Laboratory for Molecular Diagnostics
Center for Nephrology and Metabolic Disorders

Proteinuria

Urinary protein excretion greater than 150mg/day is considered proteinuria.

Clinical Findings

Proteinuria is the leading symptom of the nephrotic syndrome, which includes peripheral oedema due to low serum protein levels. Hypertension and haematuria my be present but are not the leading symptoms as in nephritic syndrome.

Classification

Molecular weight allows to distinguish glomerular and tubular proteinuria. The latter is also known as low molecular weight proteinuria. The former may be further divided into selective and unselective glomerular proteinuria. Pathological proteins, such as Bence Jones protein, happen in urine in the course diseases with protein overproduction.

Microalbuminuria is a highly slective glomerular proteinuria with virtually only traces of albumine excretion (30-300mg/d).

Staging

Dip sticks allow to measure proteinuria semiquatitatively:
traces 15-30mg/dL,
1+ 30-100mg/dL,
2+ 100-300mg/dL,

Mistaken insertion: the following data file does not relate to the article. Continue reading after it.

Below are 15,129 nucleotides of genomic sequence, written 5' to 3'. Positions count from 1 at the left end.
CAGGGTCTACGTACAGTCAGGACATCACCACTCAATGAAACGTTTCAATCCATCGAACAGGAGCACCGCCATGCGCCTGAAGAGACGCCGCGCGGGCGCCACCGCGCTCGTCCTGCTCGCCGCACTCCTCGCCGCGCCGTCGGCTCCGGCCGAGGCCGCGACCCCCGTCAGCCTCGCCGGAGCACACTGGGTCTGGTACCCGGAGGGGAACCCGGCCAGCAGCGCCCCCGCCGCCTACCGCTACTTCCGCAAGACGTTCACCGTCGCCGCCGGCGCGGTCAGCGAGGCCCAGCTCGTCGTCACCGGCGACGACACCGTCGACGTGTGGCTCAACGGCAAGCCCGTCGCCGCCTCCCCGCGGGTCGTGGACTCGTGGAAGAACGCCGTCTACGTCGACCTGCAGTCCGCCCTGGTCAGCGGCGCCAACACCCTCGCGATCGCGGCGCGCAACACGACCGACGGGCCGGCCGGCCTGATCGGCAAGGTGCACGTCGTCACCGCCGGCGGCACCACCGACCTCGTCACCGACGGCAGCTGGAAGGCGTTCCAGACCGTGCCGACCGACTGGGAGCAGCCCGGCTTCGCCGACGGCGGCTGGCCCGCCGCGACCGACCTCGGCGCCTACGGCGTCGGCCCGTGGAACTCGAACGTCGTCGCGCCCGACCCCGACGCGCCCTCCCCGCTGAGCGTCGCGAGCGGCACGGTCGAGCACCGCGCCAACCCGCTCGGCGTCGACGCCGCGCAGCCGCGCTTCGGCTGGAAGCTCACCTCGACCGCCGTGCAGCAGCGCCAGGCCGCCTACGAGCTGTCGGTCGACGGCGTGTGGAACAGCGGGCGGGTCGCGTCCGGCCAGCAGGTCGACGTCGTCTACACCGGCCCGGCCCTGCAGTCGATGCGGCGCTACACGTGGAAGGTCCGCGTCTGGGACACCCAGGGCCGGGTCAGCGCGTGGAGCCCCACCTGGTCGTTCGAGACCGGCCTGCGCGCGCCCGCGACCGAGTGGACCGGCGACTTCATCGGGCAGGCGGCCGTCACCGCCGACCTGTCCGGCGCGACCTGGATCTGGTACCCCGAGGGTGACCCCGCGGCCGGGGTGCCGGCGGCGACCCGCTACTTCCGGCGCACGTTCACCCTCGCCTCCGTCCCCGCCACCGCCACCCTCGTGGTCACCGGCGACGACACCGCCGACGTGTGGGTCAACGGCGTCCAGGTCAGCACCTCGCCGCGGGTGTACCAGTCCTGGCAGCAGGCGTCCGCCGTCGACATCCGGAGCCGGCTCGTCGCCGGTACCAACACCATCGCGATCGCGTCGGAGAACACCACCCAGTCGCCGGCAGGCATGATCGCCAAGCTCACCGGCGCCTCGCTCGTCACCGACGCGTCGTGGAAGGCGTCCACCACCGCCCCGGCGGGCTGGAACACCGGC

3+ 300-1000mg/dL,
4+ >1000mg/dL.
Nephrotic range proteinuria is above 3500mg/day.

Diseases

Alport Syndrome
Proteinuria is seldom the leading symptom in Alport syndrome. It usually occurs after hematuria and almost never reaches nephrotic range.
CFHR5 Nephropathy
Proteinuria becomes apparent in young adults often accompanied by hypertension.
Congenital nephrotic syndrome type 10
Proteinurie often develops into nephrotic range, it response to immunosuppressive therapy, but often relapses.
Dent disease
Proteinuria is an early symptom. It is the most consistent symptom and detected in obligate female carriers even. Typically at the beginning, it is a low-molecular-weight (tubular) proteinuria (LMWP) that pattern may change however with disease progression.
Diabetes mellitus
Microalbuminuria is an early symptom of renal damage in diabetes mellitus. In severe diabetic nephropathy proteinuria can reach the nephrotic range.
Fibronectin glomerulopathy
Proteinuria is the first symptom in patients with fibronectin glomerulopathy.
Hereditary FSGS type 6
Proteinuria in FSGS6 is usually nephrotic.
Hereditary FSGS type 7
Proteinuria, which may reach nephrotic range, is an important feature of FSGS caused by mutations of the PAX2 gene.
Congenital nephrotic syndrome type 04
Proteinuria in NPHS4 is accompanied by mesangial sclerosis and possibly abnormalities of sexual organ development.
Nephrotic syndrome
All subtypes of congenital nephrotic syndrome are characterized by mostly nephrotic range (more than 3,5g/d) proteinuria.
Renal tubular acidosis with arthrogryposis
Proteinuria pattern in ARC syndrome indicates glomerular in addition to the pathognomonic tubular damage.
ATTR amyloidosis
Proteinuria might be only mild but signals renal involvement.
Update: June 23, 2016